The World Economic Forum at Davos has always had a woman problem. The reality is that masters, not mistresses, still run most of the universe. Men lead most of the world’s biggest companies and hold most political leadership positions. And that determines who gets to go to the four-day power confab in the Swiss Alps every year, organizers say.
Criticism, hand-wringing, incentives and quotas over the years have done little to bolster female participation. “Pathetic” is how Helen Clark, the former prime minister of New Zealand, described the place of women at Davos in 2012 when female delegates counted for 17 percent. She suggested setting a quota of 30 percent. (In 2017, women’s participation reached a record high — slightly more than 20 percent.)
In an effort to catapult women onto center stage this year, the forum has chosen an all-female lineup of leaders for the first time in its 47-year history. The seven chairwomen include the French director of the International Monetary Fund, the American chief executive of IBM, the prime minister of Norway, the Australian head of the world’s largest trade union, the Italian physicist-director of the international organization studying the structure of the universe, the Indian chairwoman of a microfinance bank that is run by and lends to rural women, and the French chief executive of Engie, one of Europe’s biggest power companies.
Isabelle Kocher, the 51-year-old head of Engie, stands out in the corporate world. An engineer and physicist by training, she is currently the only woman running a CAC 40 company, the exclusive club of the top corporations on the French stock exchange. Fortune ranked her third on its 2017 list of the most powerful women in business outside the United States.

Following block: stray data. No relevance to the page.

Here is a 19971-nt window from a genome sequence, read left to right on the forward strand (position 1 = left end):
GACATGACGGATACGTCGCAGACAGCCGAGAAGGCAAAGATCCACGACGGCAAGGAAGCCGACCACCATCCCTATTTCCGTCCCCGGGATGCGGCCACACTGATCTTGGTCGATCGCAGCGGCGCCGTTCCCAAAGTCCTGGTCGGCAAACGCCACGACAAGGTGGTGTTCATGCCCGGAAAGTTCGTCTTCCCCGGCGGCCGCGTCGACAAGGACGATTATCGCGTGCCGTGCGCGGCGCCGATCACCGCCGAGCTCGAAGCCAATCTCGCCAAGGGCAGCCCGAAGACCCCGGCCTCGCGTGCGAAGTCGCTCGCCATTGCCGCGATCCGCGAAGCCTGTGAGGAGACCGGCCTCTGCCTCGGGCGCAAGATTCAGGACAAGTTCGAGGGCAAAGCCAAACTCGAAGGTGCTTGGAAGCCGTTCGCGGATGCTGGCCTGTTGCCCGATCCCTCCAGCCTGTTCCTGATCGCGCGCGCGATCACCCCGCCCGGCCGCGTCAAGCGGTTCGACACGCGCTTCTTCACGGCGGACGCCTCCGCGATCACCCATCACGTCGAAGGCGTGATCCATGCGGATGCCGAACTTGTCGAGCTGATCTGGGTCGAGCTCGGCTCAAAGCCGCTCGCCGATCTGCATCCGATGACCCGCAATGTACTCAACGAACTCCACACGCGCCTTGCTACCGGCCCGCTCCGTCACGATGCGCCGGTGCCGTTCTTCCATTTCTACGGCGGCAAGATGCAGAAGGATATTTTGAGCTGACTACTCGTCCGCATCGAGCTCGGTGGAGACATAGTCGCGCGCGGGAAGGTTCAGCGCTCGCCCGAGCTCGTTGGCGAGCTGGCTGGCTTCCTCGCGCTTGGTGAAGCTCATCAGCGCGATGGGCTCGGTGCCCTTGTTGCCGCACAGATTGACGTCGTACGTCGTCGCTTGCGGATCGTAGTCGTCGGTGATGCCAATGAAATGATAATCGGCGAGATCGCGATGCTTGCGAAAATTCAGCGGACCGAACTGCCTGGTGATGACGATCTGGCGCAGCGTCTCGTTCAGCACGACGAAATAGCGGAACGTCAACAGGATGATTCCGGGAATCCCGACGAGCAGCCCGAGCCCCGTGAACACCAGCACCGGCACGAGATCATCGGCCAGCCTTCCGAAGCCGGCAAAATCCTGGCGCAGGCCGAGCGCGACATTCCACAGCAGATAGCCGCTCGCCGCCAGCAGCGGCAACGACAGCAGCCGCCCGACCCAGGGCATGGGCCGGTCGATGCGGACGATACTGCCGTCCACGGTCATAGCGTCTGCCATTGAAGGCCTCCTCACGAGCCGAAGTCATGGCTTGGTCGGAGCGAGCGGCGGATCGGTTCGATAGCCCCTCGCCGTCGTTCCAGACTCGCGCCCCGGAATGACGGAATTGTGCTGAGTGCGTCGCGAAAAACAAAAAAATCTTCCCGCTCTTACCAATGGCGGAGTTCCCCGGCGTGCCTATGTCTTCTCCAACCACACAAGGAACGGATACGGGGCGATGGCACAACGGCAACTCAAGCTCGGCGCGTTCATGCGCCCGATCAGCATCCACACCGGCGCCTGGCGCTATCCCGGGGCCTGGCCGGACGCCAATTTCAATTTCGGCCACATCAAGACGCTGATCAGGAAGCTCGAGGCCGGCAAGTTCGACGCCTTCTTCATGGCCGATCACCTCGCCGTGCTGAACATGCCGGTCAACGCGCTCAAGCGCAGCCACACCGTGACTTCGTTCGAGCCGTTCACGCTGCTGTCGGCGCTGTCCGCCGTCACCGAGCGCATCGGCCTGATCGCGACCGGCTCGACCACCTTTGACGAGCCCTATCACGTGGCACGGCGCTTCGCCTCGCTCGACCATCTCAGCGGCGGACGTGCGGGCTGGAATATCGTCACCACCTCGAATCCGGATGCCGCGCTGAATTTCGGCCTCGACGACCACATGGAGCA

In an hourlong interview in French in her top-floor office overlooking Paris, Ms. Kocher called it an honor to be chosen as a chairwoman at Davos, describing her fellow leaders as “ambassadors of civil society, business and politics.”
She does not see herself as a modern Joan of Arc shattering corporate glass ceilings. And she denies that she ever had to struggle because of her gender.
“I am often asked this question, and it is not easy, I find,” she said with a laugh. “Personally — so far — I have never felt that being a woman was a disadvantage or a handicap for me. It’s more that there are still very few women in industrial leadership positions. So people are not used to seeing a woman like me in such a visible position, and that attracts a level of attention, even curiosity, that my male colleagues do not enjoy.”
Asked whether she had ever been the victim of sexism in her career, she laughed it off, saying: “Not in any way that was ever said or done to my face. Or it may be that I decided not to pay attention.”